IEPs Aren't Seasonal: How to Request IEP Testing Now
Feeling lost in the IEP Maze? Discover how to secure the right help for your child.
The journey to secure your child's Individualized Education Plan (IEP) can feel overwhelming!
You're not alone. Let's simplify it together. Explore the signs your child might need an IEP when requesting testing and strategies to navigate the process easily.
As winter draws near, your child may be facing ongoing challenges. Battles with homework, classroom struggles, and frequent calls home about behavior or inattention. Understanding the difference between typical struggles and those warranting an IEP is confusing. Let's clarify what it looks like to help you confidently navigate your options.
Getting Started with an IEP
When it comes to education plans, there are two common paths. Read the blog IEP vs. 504 Plan: Understand the Difference to Choose Right, for more information. An IEP doesn't just happen. Students must undergo a complex labyrinth of psycho-educational assessments and other evaluation processes, followed by an eligibility meeting. An Individual Education Plan only commences if your child qualifies in at least one of 13 eligibility categories and requires special education services. The qualification criteria are strict and often hard to meet.
Knowing the Signs Your Child Needs Testing
Before starting your voyage, ask yourself, does your child need more than what the teacher can give? Testing students for over 20 years, I developed a checklist of telltale signs when it's time to consider an IEP. Check out our 10 Reasons to Request Testing to see if your child needs help.
So, your child needs an IEP. Where do you start? The reality is it’s extremely difficult to get an IEP on your own. The IEP process is long and complicated without a special education advocate. Now that you know things will be difficult, it's time to prepare yourself in advance.
IEP Timing is Key
Do you request a special education assessment in the fall or spring? The truth is that IEPs aren't seasonal. If your child struggles or you suspect a disability, the right time is NOW. Schools often provide inventions known as MTSS, Response to Intervention (RTI), or Tier 1-3 services when you ask for support. Interventions are helpful but often insufficient to remediate students' exceptional needs. The problem is schools implement interventions and then defer (aka deny) parents their legal right to request special education testing.
So, how can you get your child tested without the wait? The secret lies in HOW and WHEN you communicate.
How to Request an IEP
Before you start, you must build a case WHY your child needs an assessment. I often saw parents asking How to Request Testing or telling the school their child needed help. Just because you ask does not mean your school will hand you a special education assessment plan. On the contrary, parents must prepare for the testing process in advance. Here's our step-by-step guide to communicating strategically to get the green light for testing.
Step 1. Ask for Help
When requesting an IEP you need to tell the school what you want. Your child’s struggles are NOT your fault, and it’s completely your right to ask for help. Reaching out to your school also tells them you want support and are looking for programs or services to address your child’s unique learning needs.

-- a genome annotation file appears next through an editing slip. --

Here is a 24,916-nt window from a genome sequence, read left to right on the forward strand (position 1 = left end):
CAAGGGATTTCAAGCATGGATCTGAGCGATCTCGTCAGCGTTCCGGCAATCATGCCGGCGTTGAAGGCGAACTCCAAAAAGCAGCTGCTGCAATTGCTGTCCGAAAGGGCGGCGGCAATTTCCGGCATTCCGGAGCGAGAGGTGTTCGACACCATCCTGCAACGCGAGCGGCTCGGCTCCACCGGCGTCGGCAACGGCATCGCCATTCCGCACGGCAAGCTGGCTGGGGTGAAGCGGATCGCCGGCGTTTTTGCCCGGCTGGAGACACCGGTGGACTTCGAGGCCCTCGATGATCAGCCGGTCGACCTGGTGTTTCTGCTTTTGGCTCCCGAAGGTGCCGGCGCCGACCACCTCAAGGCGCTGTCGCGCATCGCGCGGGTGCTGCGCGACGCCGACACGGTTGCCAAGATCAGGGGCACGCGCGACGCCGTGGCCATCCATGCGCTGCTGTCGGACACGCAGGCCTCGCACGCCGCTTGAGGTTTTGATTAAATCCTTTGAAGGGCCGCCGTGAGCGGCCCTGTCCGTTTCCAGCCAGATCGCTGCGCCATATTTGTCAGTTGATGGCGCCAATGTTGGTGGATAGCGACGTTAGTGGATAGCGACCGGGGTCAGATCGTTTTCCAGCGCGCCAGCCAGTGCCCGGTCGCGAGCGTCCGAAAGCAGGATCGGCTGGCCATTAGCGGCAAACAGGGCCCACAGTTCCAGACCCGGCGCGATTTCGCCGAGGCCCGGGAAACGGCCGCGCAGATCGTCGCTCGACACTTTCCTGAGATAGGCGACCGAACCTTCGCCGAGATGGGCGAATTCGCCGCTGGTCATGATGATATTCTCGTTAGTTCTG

Step 2. Put It In Writing
You must put your request in writing to trigger a formal response from the school. If you ask verbally or mention “testing” in a conference, your school may not respond or tell you to write down the request. If you want to get things going you must write a rock-solid letter with evidence and documentation justifying why your child needs an evaluation. What you ask for directs the school WHAT you want to be tested and by WHO. Parent requests must be considered if the school determines a history of need or suspected disability. They must also be considered if parents provide sufficient evidence of an educational need or suspected disability. Now you’ve got your letter, it’s time to turn it in.
Step 3. Submit Your Request
You’ll need to return your letter in a particular way to add your request to your child’s record. This can be done through a FERPA request using a Parent Letter of Attachment. Emails are “in writing” but often get lost or cause delays when sent to the wrong person. Submitting a PLA to the highest-ranking administrator will ensure your request is considered and added to your child’s record.
Step 4. Follow-up with the School
Now that you’ve asked, put it in writing, and submitted your request, it’s time to move into the home stretch. Asking for a formal school meeting to review and consider your request. Turning in your letter initiates a mandated timeline for your school to respond. Requesting a meeting before the timeline ends gives you another opportunity to lay out your case with a team of people and get them to agree or deny your request within the timeline.
Empower Your Advocacy
Advocacy can seem overwhelming, and there is much to process without help. This is exactly why I created a DIY Workshop: How To Request Testing. We make it easy with bite-sized videos, downloadable resources, and insider tips, empowering you to navigate the process easily.
At Rise Educational Advocacy®, we provide expert-approved virtual Advocacy and Individual Services nationwide, workshops, and 504 guides. We help families and teachers navigate IEP and 504 Plans for K12 students and beyond. Together, we can Build a Better IEP®!
Click below to discover our #1 workshop!